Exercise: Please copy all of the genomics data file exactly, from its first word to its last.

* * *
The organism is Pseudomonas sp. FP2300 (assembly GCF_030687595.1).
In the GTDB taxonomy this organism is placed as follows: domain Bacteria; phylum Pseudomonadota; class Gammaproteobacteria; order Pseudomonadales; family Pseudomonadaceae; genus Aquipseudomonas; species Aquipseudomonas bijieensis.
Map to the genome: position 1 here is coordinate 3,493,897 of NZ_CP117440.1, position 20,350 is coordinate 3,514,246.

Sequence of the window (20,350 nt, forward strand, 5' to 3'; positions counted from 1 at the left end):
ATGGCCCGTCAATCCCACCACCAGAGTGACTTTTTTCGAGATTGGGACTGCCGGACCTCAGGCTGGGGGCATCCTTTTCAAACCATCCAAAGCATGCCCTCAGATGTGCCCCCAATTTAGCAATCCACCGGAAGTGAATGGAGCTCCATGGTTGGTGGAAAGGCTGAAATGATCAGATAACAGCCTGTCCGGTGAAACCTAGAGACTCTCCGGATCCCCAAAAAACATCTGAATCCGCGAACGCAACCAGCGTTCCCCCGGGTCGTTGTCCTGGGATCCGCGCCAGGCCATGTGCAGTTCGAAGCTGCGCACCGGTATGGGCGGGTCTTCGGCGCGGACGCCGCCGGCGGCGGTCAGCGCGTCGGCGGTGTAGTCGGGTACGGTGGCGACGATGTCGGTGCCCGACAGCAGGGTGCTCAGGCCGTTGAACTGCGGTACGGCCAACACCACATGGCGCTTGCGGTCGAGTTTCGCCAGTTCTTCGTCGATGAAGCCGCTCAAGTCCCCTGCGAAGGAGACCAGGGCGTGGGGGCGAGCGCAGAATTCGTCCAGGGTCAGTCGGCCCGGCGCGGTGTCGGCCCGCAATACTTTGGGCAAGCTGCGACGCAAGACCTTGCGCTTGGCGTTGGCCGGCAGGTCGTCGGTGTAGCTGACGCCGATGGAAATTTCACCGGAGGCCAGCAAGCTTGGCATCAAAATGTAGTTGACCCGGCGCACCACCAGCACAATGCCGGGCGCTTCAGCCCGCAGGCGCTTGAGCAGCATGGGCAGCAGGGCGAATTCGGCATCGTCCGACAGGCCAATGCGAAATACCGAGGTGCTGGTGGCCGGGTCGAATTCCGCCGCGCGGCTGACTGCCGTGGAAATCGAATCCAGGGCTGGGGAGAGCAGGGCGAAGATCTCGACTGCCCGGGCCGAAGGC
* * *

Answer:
The organism is Pseudomonas sp. FP2300 (assembly GCF_030687595.1).
In the GTDB taxonomy this organism is placed as follows: domain Bacteria; phylum Pseudomonadota; class Gammaproteobacteria; order Pseudomonadales; family Pseudomonadaceae; genus Aquipseudomonas; species Aquipseudomonas bijieensis.
Map to the genome: position 1 here is coordinate 3,493,897 of NZ_CP117440.1, position 20,350 is coordinate 3,514,246.

Sequence of the window (20,350 nt, forward strand, 5' to 3'; positions counted from 1 at the left end):
ATGGCCCGTCAATCCCACCACCAGAGTGACTTTTTTCGAGATTGGGACTGCCGGACCTCAGGCTGGGGGCATCCTTTTCAAACCATCCAAAGCATGCCCTCAGATGTGCCCCCAATTTAGCAATCCACCGGAAGTGAATGGAGCTCCATGGTTGGTGGAAAGGCTGAAATGATCAGATAACAGCCTGTCCGGTGAAACCTAGAGACTCTCCGGATCCCCAAAAAACATCTGAATCCGCGAACGCAACCAGCGTTCCCCCGGGTCGTTGTCCTGGGATCCGCGCCAGGCCATGTGCAGTTCGAAGCTGCGCACCGGTATGGGCGGGTCTTCGGCGCGGACGCCGCCGGCGGCGGTCAGCGCGTCGGCGGTGTAGTCGGGTACGGTGGCGACGATGTCGGTGCCCGACAGCAGGGTGCTCAGGCCGTTGAACTGCGGTACGGCCAACACCACATGGCGCTTGCGGTCGAGTTTCGCCAGTTCTTCGTCGATGAAGCCGCTCAAGTCCCCTGCGAAGGAGACCAGGGCGTGGGGGCGAGCGCAGAATTCGTCCAGGGTCAGTCGGCCCGGCGCGGTGTCGGCCCGCAATACTTTGGGCAAGCTGCGACGCAAGACCTTGCGCTTGGCGTTGGCCGGCAGGTCGTCGGTGTAGCTGACGCCGATGGAAATTTCACCGGAGGCCAGCAAGCTTGGCATCAAAATGTAGTTGACCCGGCGCACCACCAGCACAATGCCGGGCGCTTCAGCCCGCAGGCGCTTGAGCAGCATGGGCAGCAGGGCGAATTCGGCATCGTCCGACAGGCCAATGCGAAATACCGAGGTGCTGGTGGCCGGGTCGAATTCCGCCGCGCGGCTGACTGCCGTGGAAATCGAATCCAGGGCTGGGGAGAGCAGGGCGAAGATCTCGACTGCCCGGGCCGAAGGC